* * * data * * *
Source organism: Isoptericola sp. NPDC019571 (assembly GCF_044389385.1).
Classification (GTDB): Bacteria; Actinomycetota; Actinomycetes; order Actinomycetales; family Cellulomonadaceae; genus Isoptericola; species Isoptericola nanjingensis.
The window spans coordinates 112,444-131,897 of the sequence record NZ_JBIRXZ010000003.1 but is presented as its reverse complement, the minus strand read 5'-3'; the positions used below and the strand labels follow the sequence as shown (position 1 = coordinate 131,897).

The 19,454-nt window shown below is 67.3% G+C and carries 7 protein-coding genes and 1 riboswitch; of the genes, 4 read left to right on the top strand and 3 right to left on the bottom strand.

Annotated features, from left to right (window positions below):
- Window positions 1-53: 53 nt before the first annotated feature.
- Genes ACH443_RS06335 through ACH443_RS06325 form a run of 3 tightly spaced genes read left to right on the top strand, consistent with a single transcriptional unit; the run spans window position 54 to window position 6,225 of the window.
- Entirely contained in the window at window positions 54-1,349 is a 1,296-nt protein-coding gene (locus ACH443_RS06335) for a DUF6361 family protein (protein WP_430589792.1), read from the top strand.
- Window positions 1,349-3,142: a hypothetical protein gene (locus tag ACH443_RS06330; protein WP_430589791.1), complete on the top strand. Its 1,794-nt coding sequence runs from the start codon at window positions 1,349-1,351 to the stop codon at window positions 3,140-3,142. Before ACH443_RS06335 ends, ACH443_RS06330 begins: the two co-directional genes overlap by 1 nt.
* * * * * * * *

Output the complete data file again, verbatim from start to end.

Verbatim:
Source organism: Isoptericola sp. NPDC019571 (assembly GCF_044389385.1).
Classification (GTDB): Bacteria; Actinomycetota; Actinomycetes; order Actinomycetales; family Cellulomonadaceae; genus Isoptericola; species Isoptericola nanjingensis.
The window spans coordinates 112,444-131,897 of the sequence record NZ_JBIRXZ010000003.1 but is presented as its reverse complement, the minus strand read 5'-3'; the positions used below and the strand labels follow the sequence as shown (position 1 = coordinate 131,897).

The 19,454-nt window shown below is 67.3% G+C and carries 7 protein-coding genes and 1 riboswitch; of the genes, 4 read left to right on the top strand and 3 right to left on the bottom strand.

Annotated features, from left to right (window positions below):
- Window positions 1-53: 53 nt before the first annotated feature.
- Genes ACH443_RS06335 through ACH443_RS06325 form a run of 3 tightly spaced genes read left to right on the top strand, consistent with a single transcriptional unit; the run spans window position 54 to window position 6,225 of the window.
- Entirely contained in the window at window positions 54-1,349 is a 1,296-nt protein-coding gene (locus ACH443_RS06335) for a DUF6361 family protein (protein WP_430589792.1), read from the top strand.
- Window positions 1,349-3,142: a hypothetical protein gene (locus tag ACH443_RS06330; protein WP_430589791.1), complete on the top strand. Its 1,794-nt coding sequence runs from the start codon at window positions 1,349-1,351 to the stop codon at window positions 3,140-3,142. Before ACH443_RS06335 ends, ACH443_RS06330 begins: the two co-directional genes overlap by 1 nt.